Gov. Chris Christie’s pick of an inexperienced 32-year-old Wall Streeter for Camden schools superintendent is not just a dumb move. Dumb moves are a Christie specialty and he is rewarded for them. The selection is contemptuous mockery of two groups–all professional educators who actually believe experience counts for something and the citizens of Camden who clearly have no say in how their schools are run.
It means Christie believes anyone with a pulse can run a school system because school systems are not important. It means the residents of Camden—most of whom are poor and minority—are not valued except as potential customers for the corporatized schools he and his pal George Norcross are planning for them.
Education is not the only profession that is demeaned by a sense that experience and judgment don’t matter. Journalism is another one, and one with which I am familiar. I watched for years while colleagues with extraordinary talent and skills were all but forced out of their positions and replaced by those willing to make less because of their own lack of experience. I know what it’s like to feel expendable.
The state school board’s likely rubber-stamping of Paymon Rouhanifard—oh, yes, and I remember when state school board members were actually independent, thinking men and women—is the inevitable next step in the destruction of public education, a goal of business-oriented politicians like Christie and Cory Booker for decades.
Public schooling is a democratizing, provocative institution that once had the potential for creating imaginative people who knew there was more to civic life than consuming mindless entertainment and the products made elsewhere and marketed here. When it was protected by independent courts—remember them?—the institution and the people who served it were free to teach and free to demand equitable and adequate funding.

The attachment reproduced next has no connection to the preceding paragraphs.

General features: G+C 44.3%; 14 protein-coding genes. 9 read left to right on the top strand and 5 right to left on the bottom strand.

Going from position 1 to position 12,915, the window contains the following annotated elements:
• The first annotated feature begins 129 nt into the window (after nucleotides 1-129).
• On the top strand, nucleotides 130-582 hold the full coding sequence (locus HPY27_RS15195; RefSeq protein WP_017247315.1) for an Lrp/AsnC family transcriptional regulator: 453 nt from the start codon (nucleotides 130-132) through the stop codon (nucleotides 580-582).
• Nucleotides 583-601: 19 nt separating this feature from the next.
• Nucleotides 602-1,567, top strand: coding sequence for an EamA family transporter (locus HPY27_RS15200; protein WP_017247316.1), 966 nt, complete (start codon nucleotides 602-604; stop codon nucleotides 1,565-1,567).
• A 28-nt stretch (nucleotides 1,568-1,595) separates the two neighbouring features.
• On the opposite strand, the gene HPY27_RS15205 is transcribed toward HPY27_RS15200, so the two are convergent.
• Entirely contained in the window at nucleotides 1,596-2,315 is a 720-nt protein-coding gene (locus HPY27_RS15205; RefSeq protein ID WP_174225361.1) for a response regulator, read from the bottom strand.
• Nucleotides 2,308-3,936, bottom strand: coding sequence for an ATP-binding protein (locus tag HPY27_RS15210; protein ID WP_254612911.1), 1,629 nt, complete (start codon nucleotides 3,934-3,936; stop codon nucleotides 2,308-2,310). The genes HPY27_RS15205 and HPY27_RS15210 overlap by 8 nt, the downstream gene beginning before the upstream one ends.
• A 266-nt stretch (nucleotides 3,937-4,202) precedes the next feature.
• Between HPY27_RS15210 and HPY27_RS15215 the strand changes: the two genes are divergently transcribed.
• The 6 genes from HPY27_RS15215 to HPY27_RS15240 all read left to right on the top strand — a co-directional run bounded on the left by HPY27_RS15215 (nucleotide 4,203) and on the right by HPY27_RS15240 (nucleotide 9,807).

By advocating for the state takeover of failing school districts, I inadvertently supported the process that ends with the destruction of public education, at least in the cities. My motivation was this: The state Constitution gave the responsibility to the state through the Legislature.
I had assumed—mistakenly—that state officials, who swear to uphold the New Jersey and national constitutions, would do whatever was needed to ensure the children of Newark, Jersey City, Paterson, Camden and other cities had the resources necessary to overcome the legacy of poverty and racism that created one of the most badly segregated and inequitably funded school systems in the nation.
How could the state escape? It was the last resort. The state had to do the job. It had to face up to the knowledge that inequality created failing schools and extraordinary efforts over the long haul were necessary to repair them.
Was I ever naïve. I did not count on the election of a man willing to promise support for public education when he ran for governor and then pull a bait and switch when he was elected. I did not count on an electorate who could support a bully who referred to teachers as “drug mules” because they supported increased funding for public schools.
I did not count on the cynicism of Democrats like Steve Sweeney, Joe DiVincenzo, Cory Booker, and others who roll over because Christie could help them. I did not count on the assault on the courts, aided from within by one justice who should never have participated in key rulings on the state Supreme Court.
I did not count on the weakness and timidity of organizations like teacher unions that would accept unconscionable contracts—like that in Newark—or abet the privatization of public education in places like Camden.
It’s obvious the first victims of the corporatization of public education will be the cities because power does not rest in the cities. Soon, however, it will be the suburbs as well.
Because that’s where the money is.
There are some voices left, but not many. Don’t expect the main-stream press—a victim itself of flagrant amateurization—to get what’s happening. The chase after the novel and the gee-whiz and the entertaining and the graphic does not allow for thoughtful contemplation of what privatized schools and vouchers will do to the fabric of the nation. It’s difficult to find a splash photograph to mark the beginning of the end of civic life. The false pursuit of balance allows the outrageous to stand so long as some high-paid publicist can spout nonsense in defense of the indefensible.
On Monday morning, an obedient state school board will kick dirt in the faces of public school employees who cherished educational leadership as a profession. The tools of the rich will once again be used against the poor.
So who cares?